LINA argues that the Court should not allow Borich to take any discovery, even under de novo review. LINA references the factors listed in Patton, arguing that each factor weighs against allowing discovery. The Patton factors are (1) whether the evidence is necessary to enable the Court to make an informed and independent judgment, (2) whether the evidence relates to plan terms or historical facts concerning the claimant, (3) whether the plan administrator faced a conflict of interest, and (4) whether the parties had a chance to present their evidence in the administrative proceeding. Id. at 491. Here, the first and fourth factors weigh in favor of allowing discovery, while the second factor weighs against allowing discovery. The third Patton factor is not relevant to the question of whether Borich should be permitted to pursue discovery because the discovery sought regarding the medical experts goes to the question of the physicians' bias, not LINA's.
In deciding whether additional discovery should be permitted, "the most important factor" is whether the discovery is necessary to allow the court to make an informed and independent judgment. Patton, 480 F.3d at 491. LINA argues that additional evidence is not necessary for the Court to make an informed and independent judgment, explaining that the records and reports of at least five consulting and treating experts are available in the administrative record. Resp. Br. (Dkt. 27) at 12. But the Court must determine what weight to give those reports. LINA will surely argue that its experts rendered independent and accurate opinions, while Borich appears to contend that those experts are tainted by bias and conflict of interest. For the Court to make an informed judgment as to whether the reports are accurate, Borich must have the opportunity to probe the biases of whichever experts LINA relies on, and therefore the first Patton factor weighs in favor of allowing discovery.
The fourth Patton factor weighs in favor of allowing discovery for much the same reason. The administrative process provided Borich no opportunity to obtain information relevant to the potential bias of the medical providers LINA retained, but even if she had been permitted to obtain and present such information, it seems unlikely that LINA would have found persuasive an argument that the medical experts it chose were biased because they were financially beholden to LINA.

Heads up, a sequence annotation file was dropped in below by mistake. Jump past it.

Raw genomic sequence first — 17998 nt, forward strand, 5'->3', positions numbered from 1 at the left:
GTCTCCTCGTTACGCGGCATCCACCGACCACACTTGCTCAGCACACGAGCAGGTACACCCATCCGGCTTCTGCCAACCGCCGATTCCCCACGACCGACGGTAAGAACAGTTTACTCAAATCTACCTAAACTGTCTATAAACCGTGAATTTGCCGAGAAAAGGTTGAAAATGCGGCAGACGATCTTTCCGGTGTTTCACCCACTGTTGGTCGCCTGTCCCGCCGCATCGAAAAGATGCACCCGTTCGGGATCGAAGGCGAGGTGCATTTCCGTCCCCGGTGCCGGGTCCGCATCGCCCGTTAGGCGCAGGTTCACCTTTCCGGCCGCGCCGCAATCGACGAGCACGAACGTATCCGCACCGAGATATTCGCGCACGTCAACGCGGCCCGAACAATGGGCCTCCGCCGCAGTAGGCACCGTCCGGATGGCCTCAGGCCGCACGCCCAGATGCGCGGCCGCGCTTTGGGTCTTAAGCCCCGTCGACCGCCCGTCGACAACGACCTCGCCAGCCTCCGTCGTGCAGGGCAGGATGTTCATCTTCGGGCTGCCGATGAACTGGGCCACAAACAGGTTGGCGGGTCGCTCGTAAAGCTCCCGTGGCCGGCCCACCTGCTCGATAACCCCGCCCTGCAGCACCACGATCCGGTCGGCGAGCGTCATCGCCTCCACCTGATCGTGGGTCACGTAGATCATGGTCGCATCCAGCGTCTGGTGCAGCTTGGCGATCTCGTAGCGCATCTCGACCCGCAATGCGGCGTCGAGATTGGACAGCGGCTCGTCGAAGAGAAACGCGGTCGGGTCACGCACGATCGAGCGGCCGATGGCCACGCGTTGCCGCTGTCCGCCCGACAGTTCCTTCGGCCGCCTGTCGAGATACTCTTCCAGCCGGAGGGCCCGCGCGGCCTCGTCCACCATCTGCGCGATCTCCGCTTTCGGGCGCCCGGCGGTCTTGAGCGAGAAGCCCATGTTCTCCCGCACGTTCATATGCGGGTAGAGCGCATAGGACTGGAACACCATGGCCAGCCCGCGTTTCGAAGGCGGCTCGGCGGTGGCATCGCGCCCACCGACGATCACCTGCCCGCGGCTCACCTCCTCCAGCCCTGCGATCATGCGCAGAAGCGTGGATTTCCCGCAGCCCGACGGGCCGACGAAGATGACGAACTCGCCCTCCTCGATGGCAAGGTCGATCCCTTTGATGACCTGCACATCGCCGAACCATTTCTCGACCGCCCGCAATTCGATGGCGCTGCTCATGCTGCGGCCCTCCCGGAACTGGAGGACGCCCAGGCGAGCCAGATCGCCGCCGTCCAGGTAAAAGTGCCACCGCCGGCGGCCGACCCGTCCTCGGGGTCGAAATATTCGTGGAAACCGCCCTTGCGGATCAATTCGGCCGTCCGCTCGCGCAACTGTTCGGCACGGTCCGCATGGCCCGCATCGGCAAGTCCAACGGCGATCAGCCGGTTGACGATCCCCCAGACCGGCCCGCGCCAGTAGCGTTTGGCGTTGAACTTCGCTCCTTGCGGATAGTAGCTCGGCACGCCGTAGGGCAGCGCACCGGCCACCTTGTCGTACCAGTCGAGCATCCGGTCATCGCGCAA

The second Patton factor, by contrast, weighs slightly against allowing Borich to pursue discovery relating to the merits of her claim because in addition to seeking discovery regarding her doctors' alleged biases, Borich may seek additional information about her own medical history—a question that presumably she could have fully presented in connection with the adjudication of her claim to LINA. LINA maintains that Borich should be denied the opportunity to obtain additional evidence in order to further the goals of the administrative exhaustion doctrine, which requires ERISA claimants to exhaust internal remedies before seeking relief in court. But this argument is not compelling, particularly in a circumstance where the insurer initiated the claim review rather than the insured and in any event the case law, including Patton, clearly demonstrates that claimants may be entitled to additional discovery after the administrative process concludes. See, e.g., Krolnik, 570 F.3d at 843 (allowing discovery); Patton, 480 F.3d at 491-92 (allowing claimant to take discovery relating to his medical history); Casey, 32 F.3d at 1099 (explaining that district court may choose whether to allow discovery); Shepherd, 2012 WL 379775 at *3-4 (allowing discovery).
The Court therefore concludes that, taken together, the Patton factors confirm that Borich should be allowed to obtain discovery relating to the merits of her claim. Discovery is permitted to supplement the administrative record "where the benefits of increased accuracy exceed the costs." Patton, 480 F.3d at 492. LINA does not even argue that the costs of discovery into whether Borich is or was disabled exceed the benefits of that discovery. Though the record compiled during the administrative proceeding is extensive and might conceivably provide all of the necessary evidence about Borich's medical condition, it likely does not contain evidence of the medical providers' conflicts of interest, if any, and it seems unlikely that further discovery relating directly to her medical condition will be extensive. The Court will therefore permit discovery directly relating to the merits of her claim.
* * *
For the reasons set forth above, the Court will review Borich's claim de novo. Borich is entitled to discovery that relates directly to whether she is or was disabled under the terms of the Policy. Borich is not entitled to discovery relating to the reasons why LINA denied her claim. If Borich chooses to conduct discovery, she should re-issue her requests to comply with this opinion.
John J. Tharp, Jr.
United States District Judge